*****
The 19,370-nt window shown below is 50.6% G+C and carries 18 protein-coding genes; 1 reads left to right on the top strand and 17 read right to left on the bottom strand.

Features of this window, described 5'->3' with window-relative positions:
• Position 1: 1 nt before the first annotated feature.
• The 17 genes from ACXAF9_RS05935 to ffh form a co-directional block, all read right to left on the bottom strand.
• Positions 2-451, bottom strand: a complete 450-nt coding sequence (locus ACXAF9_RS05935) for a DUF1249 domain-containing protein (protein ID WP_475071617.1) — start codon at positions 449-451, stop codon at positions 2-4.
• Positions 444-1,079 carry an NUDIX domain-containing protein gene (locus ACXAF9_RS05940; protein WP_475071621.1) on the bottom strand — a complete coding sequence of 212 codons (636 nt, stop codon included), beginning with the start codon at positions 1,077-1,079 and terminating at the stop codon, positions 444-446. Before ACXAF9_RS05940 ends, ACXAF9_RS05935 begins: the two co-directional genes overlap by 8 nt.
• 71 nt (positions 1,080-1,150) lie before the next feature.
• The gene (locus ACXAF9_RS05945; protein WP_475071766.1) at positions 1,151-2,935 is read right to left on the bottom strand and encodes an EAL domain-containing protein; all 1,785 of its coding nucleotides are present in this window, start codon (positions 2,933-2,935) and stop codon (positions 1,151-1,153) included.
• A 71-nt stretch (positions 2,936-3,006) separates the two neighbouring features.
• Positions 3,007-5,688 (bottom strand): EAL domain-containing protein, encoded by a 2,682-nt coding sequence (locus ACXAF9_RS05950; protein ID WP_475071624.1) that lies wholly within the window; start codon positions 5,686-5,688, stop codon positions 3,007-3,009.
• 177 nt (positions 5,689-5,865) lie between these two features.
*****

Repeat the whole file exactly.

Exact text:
The 19,370-nt window shown below is 50.6% G+C and carries 18 protein-coding genes; 1 reads left to right on the top strand and 17 read right to left on the bottom strand.

Features of this window, described 5'->3' with window-relative positions:
• Position 1: 1 nt before the first annotated feature.
• The 17 genes from ACXAF9_RS05935 to ffh form a co-directional block, all read right to left on the bottom strand.
• Positions 2-451, bottom strand: a complete 450-nt coding sequence (locus ACXAF9_RS05935) for a DUF1249 domain-containing protein (protein ID WP_475071617.1) — start codon at positions 449-451, stop codon at positions 2-4.
• Positions 444-1,079 carry an NUDIX domain-containing protein gene (locus ACXAF9_RS05940; protein WP_475071621.1) on the bottom strand — a complete coding sequence of 212 codons (636 nt, stop codon included), beginning with the start codon at positions 1,077-1,079 and terminating at the stop codon, positions 444-446. Before ACXAF9_RS05940 ends, ACXAF9_RS05935 begins: the two co-directional genes overlap by 8 nt.
• 71 nt (positions 1,080-1,150) lie before the next feature.
• The gene (locus ACXAF9_RS05945; protein WP_475071766.1) at positions 1,151-2,935 is read right to left on the bottom strand and encodes an EAL domain-containing protein; all 1,785 of its coding nucleotides are present in this window, start codon (positions 2,933-2,935) and stop codon (positions 1,151-1,153) included.
• A 71-nt stretch (positions 2,936-3,006) separates the two neighbouring features.
• Positions 3,007-5,688 (bottom strand): EAL domain-containing protein, encoded by a 2,682-nt coding sequence (locus ACXAF9_RS05950; protein ID WP_475071624.1) that lies wholly within the window; start codon positions 5,686-5,688, stop codon positions 3,007-3,009.
• 177 nt (positions 5,689-5,865) lie between these two features.